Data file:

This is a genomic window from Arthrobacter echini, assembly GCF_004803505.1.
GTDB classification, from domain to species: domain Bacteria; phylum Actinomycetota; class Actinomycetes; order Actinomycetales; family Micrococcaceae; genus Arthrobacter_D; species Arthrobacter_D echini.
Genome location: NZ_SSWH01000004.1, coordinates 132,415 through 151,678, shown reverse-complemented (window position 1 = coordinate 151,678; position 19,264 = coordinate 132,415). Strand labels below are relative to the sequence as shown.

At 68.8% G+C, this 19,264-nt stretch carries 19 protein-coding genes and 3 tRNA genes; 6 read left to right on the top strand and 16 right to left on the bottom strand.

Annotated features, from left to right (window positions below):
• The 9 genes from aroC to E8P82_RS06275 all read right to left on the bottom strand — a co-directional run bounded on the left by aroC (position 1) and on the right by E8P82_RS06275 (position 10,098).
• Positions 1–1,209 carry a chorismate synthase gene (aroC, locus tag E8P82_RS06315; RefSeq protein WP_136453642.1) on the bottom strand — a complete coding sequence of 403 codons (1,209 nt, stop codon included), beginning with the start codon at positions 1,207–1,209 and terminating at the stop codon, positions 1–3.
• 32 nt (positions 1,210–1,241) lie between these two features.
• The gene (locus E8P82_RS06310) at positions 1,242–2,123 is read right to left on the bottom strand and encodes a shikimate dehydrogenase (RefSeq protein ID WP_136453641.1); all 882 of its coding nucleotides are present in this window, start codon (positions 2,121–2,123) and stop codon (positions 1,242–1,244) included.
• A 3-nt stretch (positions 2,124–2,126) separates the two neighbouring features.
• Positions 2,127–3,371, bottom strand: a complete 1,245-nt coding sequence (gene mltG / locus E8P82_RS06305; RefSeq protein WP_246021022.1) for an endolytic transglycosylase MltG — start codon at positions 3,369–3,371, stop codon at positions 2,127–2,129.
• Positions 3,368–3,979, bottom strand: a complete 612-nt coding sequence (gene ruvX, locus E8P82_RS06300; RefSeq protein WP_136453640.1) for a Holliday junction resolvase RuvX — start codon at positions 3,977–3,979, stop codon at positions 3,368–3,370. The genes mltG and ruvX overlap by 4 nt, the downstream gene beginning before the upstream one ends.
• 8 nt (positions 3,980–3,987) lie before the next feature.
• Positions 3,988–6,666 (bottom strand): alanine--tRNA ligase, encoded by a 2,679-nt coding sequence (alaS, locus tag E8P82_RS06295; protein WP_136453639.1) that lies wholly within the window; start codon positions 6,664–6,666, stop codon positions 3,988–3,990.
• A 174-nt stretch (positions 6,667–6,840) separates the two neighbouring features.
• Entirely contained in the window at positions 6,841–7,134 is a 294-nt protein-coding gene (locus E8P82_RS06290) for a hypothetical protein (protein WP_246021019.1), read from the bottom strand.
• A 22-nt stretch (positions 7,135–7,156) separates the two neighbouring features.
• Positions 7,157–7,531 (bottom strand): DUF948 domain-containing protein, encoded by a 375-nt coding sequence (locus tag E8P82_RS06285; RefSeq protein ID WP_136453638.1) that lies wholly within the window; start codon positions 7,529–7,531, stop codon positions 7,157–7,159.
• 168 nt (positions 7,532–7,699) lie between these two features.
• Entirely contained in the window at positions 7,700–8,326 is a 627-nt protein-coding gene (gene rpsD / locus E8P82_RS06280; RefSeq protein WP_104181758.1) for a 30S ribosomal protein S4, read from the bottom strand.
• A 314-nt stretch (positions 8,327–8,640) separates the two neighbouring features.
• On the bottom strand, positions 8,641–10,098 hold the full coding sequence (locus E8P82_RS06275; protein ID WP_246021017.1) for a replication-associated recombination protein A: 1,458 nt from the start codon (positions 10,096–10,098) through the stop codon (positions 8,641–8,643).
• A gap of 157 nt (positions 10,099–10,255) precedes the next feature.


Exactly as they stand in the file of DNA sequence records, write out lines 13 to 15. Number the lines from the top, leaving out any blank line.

• 8 nt (positions 3,980–3,987) lie before the next feature.
• Positions 3,988–6,666 (bottom strand): alanine--tRNA ligase, encoded by a 2,679-nt coding sequence (alaS, locus tag E8P82_RS06295; protein WP_136453639.1) that lies wholly within the window; start codon positions 6,664–6,666, stop codon positions 3,988–3,990.
• A 174-nt stretch (positions 6,667–6,840) separates the two neighbouring features.